Wednesday, August 28, 2013

Why Your Contractors Will Never Create Your Community

@spartovi - Sal Partovi

The arguments for curating a community around your company, products, and/or API are pretty simple and clear. Software is eating the world. APIs are the new business development medium. Developers are the new kingmakers.

It only makes sense to curate the kingmakers. The problem is the disconnect between building a community, while simultaneously contracting out work.

This concept reminds me of one my favorite scenes from the Godfather Part II:
-- Michael Corleone: We saw a strange thing on our way here. Some rebels were being arrested, and instead of being arrested, one of them pulled the pin on a grenade he had hidden in his jacket. He took himself and the captain of the command with him.
-- Guest: Ah, the rebels are insane!
-- Michael Corleone: Soldiers are paid to fight; the rebels aren't.
-- Hyman Roth: What does that tell you?
-- Michael Corleone: They could win.
It's a common story throughout history. Groups of folks fighting for what they are passionate about defeating much more daunting foes who are simply performing a job.

Back to development, the current "development problem solving" thought process is as follows:
  1. Um, we have a problem to solve / a solution we need
  2. Let's find someone who knows how solve it
  3. Profit?
When you hire a contractor for development you're hiring a soldier. When you contract someone for a task, assuming they're competent in that field, you're going to get that task completed. Nothing more, nothing less. Historically this has not been a terrible strategy. It works with some limitations. 

It just doesn't drive community engagement. 

The same company that has a meeting on one side of the building trying to find a way to increase community engagement around a new API or product, is concurrently having another meeting on the opposite side of the building to contract out the latest mobile app. Because that makes sense... (?)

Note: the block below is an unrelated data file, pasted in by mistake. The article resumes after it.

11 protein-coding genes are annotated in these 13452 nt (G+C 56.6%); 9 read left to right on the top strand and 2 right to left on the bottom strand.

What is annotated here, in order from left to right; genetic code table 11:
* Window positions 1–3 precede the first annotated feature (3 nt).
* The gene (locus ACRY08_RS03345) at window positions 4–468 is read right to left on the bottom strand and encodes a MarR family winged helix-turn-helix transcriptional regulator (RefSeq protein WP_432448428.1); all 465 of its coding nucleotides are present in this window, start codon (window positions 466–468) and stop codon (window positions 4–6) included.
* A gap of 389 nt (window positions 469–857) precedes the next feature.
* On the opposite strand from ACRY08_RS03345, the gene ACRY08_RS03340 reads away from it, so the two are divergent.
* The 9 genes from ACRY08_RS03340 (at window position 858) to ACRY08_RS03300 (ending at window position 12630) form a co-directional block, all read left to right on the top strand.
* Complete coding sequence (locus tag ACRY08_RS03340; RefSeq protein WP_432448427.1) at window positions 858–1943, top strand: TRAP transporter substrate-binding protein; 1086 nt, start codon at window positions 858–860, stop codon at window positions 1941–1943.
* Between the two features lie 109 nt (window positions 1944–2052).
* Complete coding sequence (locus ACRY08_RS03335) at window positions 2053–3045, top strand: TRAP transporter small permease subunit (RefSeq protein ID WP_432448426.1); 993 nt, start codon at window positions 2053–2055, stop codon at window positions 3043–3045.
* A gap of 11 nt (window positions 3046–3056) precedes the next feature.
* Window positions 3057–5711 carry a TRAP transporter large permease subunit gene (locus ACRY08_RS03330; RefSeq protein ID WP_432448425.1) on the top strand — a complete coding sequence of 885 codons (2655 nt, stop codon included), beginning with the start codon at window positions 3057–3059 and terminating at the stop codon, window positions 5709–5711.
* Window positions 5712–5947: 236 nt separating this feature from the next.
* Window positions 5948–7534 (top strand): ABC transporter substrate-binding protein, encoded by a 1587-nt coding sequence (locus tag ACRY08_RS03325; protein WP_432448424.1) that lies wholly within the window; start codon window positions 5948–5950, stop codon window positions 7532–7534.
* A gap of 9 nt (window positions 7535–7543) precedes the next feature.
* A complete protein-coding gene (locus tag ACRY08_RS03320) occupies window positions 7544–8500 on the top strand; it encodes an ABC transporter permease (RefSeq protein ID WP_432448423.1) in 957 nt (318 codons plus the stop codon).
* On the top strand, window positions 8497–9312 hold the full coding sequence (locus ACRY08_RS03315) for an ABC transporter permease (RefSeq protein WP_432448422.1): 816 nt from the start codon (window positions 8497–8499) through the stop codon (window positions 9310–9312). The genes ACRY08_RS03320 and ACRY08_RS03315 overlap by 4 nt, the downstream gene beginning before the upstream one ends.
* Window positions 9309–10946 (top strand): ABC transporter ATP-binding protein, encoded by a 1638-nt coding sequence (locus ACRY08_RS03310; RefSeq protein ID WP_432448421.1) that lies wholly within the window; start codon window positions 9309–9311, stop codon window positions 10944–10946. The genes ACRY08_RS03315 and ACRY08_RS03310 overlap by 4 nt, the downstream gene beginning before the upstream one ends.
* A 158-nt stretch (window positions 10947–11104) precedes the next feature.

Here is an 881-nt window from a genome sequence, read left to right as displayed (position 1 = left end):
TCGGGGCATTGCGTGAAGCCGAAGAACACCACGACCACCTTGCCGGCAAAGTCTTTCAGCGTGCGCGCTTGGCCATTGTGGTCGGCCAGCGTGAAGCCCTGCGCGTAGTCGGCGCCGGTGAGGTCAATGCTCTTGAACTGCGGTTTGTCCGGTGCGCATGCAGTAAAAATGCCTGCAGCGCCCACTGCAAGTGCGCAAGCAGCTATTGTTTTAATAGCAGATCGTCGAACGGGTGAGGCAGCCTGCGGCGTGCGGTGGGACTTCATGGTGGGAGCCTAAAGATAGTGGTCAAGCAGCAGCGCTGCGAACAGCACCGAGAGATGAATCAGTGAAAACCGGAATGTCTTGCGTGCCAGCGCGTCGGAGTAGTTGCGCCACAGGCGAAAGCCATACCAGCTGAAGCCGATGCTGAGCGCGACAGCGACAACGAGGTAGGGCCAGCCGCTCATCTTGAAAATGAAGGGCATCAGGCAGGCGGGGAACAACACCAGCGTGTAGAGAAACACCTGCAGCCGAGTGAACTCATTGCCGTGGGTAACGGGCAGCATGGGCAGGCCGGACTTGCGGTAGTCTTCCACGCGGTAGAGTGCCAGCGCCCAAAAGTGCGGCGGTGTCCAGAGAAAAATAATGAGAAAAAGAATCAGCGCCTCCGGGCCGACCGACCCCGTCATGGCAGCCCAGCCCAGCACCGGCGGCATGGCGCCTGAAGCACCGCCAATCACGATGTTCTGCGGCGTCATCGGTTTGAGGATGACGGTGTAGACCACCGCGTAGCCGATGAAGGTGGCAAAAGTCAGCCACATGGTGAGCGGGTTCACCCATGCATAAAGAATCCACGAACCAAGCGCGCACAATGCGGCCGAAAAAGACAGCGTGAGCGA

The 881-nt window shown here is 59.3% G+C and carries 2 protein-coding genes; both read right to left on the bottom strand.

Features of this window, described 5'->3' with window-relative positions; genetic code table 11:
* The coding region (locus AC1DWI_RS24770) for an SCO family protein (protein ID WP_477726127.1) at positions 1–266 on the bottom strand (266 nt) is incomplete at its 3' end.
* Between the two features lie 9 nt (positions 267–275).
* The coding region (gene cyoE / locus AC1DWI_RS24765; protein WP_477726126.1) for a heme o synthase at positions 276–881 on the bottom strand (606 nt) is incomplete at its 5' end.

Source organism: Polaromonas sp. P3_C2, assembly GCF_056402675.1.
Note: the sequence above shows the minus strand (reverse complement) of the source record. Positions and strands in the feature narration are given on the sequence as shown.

To look at the situation another way, is it possible to "contract a community"? Can you imagine an audience at a concert that's paid to be there? It would work - but it wouldn't be a community of enthusiastic fans all excited about the same music.

The only glimmer of hope in this situation thus far has been hackathons. Hosting a public event to bring interested folks, with prizes instead of contractual obligations, competitions instead of designated tasks, has thus far been the pinnacle of community engagement events. Hackathons, believe it or not, are a form of crowdsourcing.

How can an organization get work done while also driving community engagement? Simple: Crowdsourcing.

Crowdsourcing applies all those juicy "community engagement benefits" of hackathons to day-to-day work. Public challenges? Check. Prizes? Check. Competition? Check. Enthusiastic self-selected experts showing up to participate? Check. It probably sounds a little counter-intuitive at first, but crowdsourcing is a better method for building long-term relationships than contracting.

Ignoring data that shows that crowdsourcing is 62% more effective than methods like contracting, the basic logic is as follows:

(A) Crowdsource it, get work done, and engage and build your community of fans

 -- or -- 

(B) Contract it, get work done, and that's about it

Contractors don't create communities.